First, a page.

Now we want to come to the core of this tutorial.

## Monte Carlo Pricing for Single Barrier Option

Our example option is a down-and-out barrier with

Maturtiy: 2 year

Spot : 100

Strike : 110

Volatility: 20.0 %

Risk free rate: 3.0 %

Barrier at 90

It’s the same option as in my previous post and we gonna use the same Numpy implementation

def monte_carlo_down_out_py(S_0, strike, time_to_expiry, implied_vol, riskfree_rate, barrier, steps, samples): stdnorm_random_variates = np.random.randn(samples, steps) S = S_0 K = strike dt = time_to_expiry / stdnorm_random_variates.shape[1] sigma = implied_vol r = riskfree_rate B = barrier # See Advanced Monte Carlo methods for barrier and related exotic options by Emmanuel Gobet B_shift = B*np.exp(0.5826*sigma*np.sqrt(dt)) S_T = S * np.cumprod(np.exp((r-sigma**2/2)*dt+sigma*np.sqrt(dt)*stdnorm_random_variates), axis=1) non_touch = (np.min(S_T, axis=1) > B_shift)*1 call_payout = np.maximum(S_T[:,-1] - K, 0) npv = np.mean(non_touch * call_payout) return np.exp(-time_to_expiry*r)*npv

For a simulation with 100.000 paths and 1.000 time steps we need approximately 4.8 sec.

And again the PyTorch implementation looks very familiar. We have to replace the random number generator and replace the numpy functions with torch functions. There are two cumberstones, there is no equivalent to `np.maximum`

, so we have to mask the negative payoff ourself and set it to zero and we have to convert the boolean tensor into a float tensor.

def monte_carlo_down_out_torch(S_0, strike, time_to_expiry, implied_vol, riskfree_rate, barrier, steps, samples): stdnorm_random_variates = torch.distributions.Normal(0,1).sample((samples, steps)) S = S_0 K = strike dt = time_to_expiry / stdnorm_random_variates.shape[1] sigma = implied_vol r = riskfree_rate B = barrier # See Advanced Monte Carlo methods for barrier and related exotic options by Emmanuel Gobet B_shift = B*torch.exp(0.5826*sigma*torch.sqrt(dt)) S_T = S * torch.cumprod(torch.exp((r-sigma**2/2)*dt+sigma*torch.sqrt(dt)*stdnorm_random_variates), dim=1) non_touch = torch.min(S_T, dim=1)[0] > B_shift call_payout = S_T[:,-1] - K call_payout[call_payout<0]=0 npv = torch.mean(non_touch.type(torch.FloatTensor) * call_payout) return torch.exp(-time_to_expiry*r)*npv

The Monte-Carlo Simulation including calculating the pathwise greeks take the same time as the pure NPV Monte-Carlo Simulation in Numpy.

**Second Observation**

Running Monte-Carlo Simulations in PyTorch on a CPU seems to be the same speed as Numpy implementation (double duration but calculate also greeks in the same time).

Now we want to make things really fast and run it on a GPU.

### Monte-Carlo Simulation of Barrier Options on GPUs

#### GCP Setup of GPU computing

Since I have no Nvidia GPU in my laptop we will run our experiment on Google Cloud Platform. You can easily signup for GCP and you can receive 300 USD free credit for 12 months. To use GPU computing you need to check in which zones GPUs are available. First time users need to request the GPU usage first, the approval takes usually less than 1 day. You can follow the tutorial here:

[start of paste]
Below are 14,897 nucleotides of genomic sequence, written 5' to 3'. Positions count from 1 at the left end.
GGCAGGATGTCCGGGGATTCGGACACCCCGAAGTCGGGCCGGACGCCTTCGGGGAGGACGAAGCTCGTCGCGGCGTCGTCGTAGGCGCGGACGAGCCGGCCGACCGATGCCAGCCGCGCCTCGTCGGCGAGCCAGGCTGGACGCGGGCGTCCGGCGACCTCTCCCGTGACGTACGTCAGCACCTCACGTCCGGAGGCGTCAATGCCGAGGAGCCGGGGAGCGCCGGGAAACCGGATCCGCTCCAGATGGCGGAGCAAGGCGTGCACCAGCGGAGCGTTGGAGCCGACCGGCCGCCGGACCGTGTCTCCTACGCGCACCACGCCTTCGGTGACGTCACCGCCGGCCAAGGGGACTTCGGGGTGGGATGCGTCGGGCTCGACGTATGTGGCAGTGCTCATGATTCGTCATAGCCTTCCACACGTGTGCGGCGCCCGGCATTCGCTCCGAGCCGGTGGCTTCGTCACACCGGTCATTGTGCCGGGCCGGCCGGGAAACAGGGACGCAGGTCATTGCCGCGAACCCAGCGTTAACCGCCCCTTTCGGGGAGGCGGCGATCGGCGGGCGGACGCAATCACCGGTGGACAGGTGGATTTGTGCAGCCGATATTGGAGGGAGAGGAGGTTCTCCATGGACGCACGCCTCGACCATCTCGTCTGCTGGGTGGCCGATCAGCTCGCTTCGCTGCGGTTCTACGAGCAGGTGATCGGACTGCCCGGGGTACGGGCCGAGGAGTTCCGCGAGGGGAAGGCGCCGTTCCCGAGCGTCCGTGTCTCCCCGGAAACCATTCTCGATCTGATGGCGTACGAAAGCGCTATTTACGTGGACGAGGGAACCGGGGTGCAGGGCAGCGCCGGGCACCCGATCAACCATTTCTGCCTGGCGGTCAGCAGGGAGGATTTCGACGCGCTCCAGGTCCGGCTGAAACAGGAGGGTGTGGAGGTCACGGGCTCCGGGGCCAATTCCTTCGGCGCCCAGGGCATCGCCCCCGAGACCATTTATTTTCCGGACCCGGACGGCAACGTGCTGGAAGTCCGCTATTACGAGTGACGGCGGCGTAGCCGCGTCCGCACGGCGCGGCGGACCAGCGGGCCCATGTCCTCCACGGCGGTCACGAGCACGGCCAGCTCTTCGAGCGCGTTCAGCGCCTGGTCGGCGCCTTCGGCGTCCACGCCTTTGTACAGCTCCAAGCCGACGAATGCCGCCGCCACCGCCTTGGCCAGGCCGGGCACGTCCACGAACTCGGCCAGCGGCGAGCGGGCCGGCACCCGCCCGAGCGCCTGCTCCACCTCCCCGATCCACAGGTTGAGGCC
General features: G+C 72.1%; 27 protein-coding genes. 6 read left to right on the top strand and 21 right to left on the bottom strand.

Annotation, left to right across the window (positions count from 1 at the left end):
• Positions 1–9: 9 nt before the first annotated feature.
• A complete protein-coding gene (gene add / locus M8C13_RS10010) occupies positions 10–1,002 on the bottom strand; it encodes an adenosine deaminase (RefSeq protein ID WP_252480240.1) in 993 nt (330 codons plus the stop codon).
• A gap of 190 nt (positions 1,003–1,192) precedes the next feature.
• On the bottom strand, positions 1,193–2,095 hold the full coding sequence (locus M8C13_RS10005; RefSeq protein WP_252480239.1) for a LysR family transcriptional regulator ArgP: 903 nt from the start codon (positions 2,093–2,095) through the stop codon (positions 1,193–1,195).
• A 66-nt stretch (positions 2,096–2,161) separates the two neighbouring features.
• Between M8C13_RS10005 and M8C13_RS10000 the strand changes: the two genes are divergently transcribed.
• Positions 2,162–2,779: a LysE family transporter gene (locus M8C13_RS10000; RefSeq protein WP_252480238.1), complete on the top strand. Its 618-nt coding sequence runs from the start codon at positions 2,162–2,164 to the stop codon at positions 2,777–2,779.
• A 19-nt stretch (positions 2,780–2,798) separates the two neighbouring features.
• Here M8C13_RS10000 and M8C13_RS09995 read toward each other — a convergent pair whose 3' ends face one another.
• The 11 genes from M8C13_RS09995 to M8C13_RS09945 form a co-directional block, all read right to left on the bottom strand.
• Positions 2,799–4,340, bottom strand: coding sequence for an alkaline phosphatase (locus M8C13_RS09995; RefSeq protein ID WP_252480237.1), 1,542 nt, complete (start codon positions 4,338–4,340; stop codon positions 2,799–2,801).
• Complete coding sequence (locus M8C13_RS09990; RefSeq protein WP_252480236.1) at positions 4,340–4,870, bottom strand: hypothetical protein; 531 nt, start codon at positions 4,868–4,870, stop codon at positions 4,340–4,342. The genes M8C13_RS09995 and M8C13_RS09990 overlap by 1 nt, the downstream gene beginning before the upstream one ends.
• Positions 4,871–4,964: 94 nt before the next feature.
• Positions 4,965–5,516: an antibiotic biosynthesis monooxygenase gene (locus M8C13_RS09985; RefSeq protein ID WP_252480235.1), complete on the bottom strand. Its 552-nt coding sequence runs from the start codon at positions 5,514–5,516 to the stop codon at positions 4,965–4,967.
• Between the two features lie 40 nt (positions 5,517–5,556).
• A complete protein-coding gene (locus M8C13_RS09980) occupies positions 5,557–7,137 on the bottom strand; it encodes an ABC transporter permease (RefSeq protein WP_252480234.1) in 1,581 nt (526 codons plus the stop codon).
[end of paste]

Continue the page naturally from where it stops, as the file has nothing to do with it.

View at Medium.com

Just replace the step 8 with the AISE PyTorch NVidia GPU Notebook.

The costs for instance with a Nvidia K80 is less than 2 USD per hour, and our example notebook will run only a few minutes.

Once you the virtual machine is started you can connect directly to the Jupyter notebook server and work in your browser as it would run on our local machine.

In my GitHub repository there is a dedicated notebook `BarrierOptionGPU.ipynb`

which we can upload to the server.

#### Cuda Implementation of our Monte-Carlo Simulation

Again we need only minimal changes to our code. We need to change the random number generator to run on the CUDA device `torch.cuda.FloatTensor(steps, samples).normal_()`

and after casting our boolean tensor we need to move it to the GPU `non_touch = non_touch.type(torch.cuda.FloatTensor)`

and we have to copy all our inputs to the GPU as well `torch.tensor([...],requires_grad=True, device='cuda')`

.

def monte_carlo_down_out_torch_cuda(S_0, strike, time_to_expiry, implied_vol, riskfree_rate, barrier, steps, samples): stdnorm_random_variates = torch.cuda.FloatTensor(steps, samples).normal_() S = S_0 K = strike dt = time_to_expiry / stdnorm_random_variates.shape[1] sigma = implied_vol r = riskfree_rate B = barrier # See Advanced Monte Carlo methods for barrier and related exotic options by Emmanuel Gobet B_shift = B*torch.exp(0.5826*sigma*torch.sqrt(dt)) S_T = S * torch.cumprod(torch.exp((r-sigma**2/2)*dt+sigma*torch.sqrt(dt)*stdnorm_random_variates), dim=1) non_touch = torch.min(S_T, dim=1)[0] > B_shift non_touch = non_touch.type(torch.cuda.FloatTensor) call_payout = S_T[:,-1] - K call_payout[call_payout<0]=0 npv = torch.mean(non_touch * call_payout) return torch.exp(-time_to_expiry*r)*npv

The pricing and greek calculation is 45 times faster than on CPUs.

## Conclusion

Writing and coding this tutorial was great fun for me. PyTorch feels for me much easier and cleaner to use for writing pricing algorithm compared to TensorFlow, which maybe will change with TensorFlow 2.0 which is a major redesign. With PyTorch it’s very easy to implement Monte-Carlo Simulations with Adjoint Greeks and running the code on GPUs is seamless even without experience in GPU code in C++. I wonder how fast a C++/CUDA implementation would be? Maybe something for future post.

So long…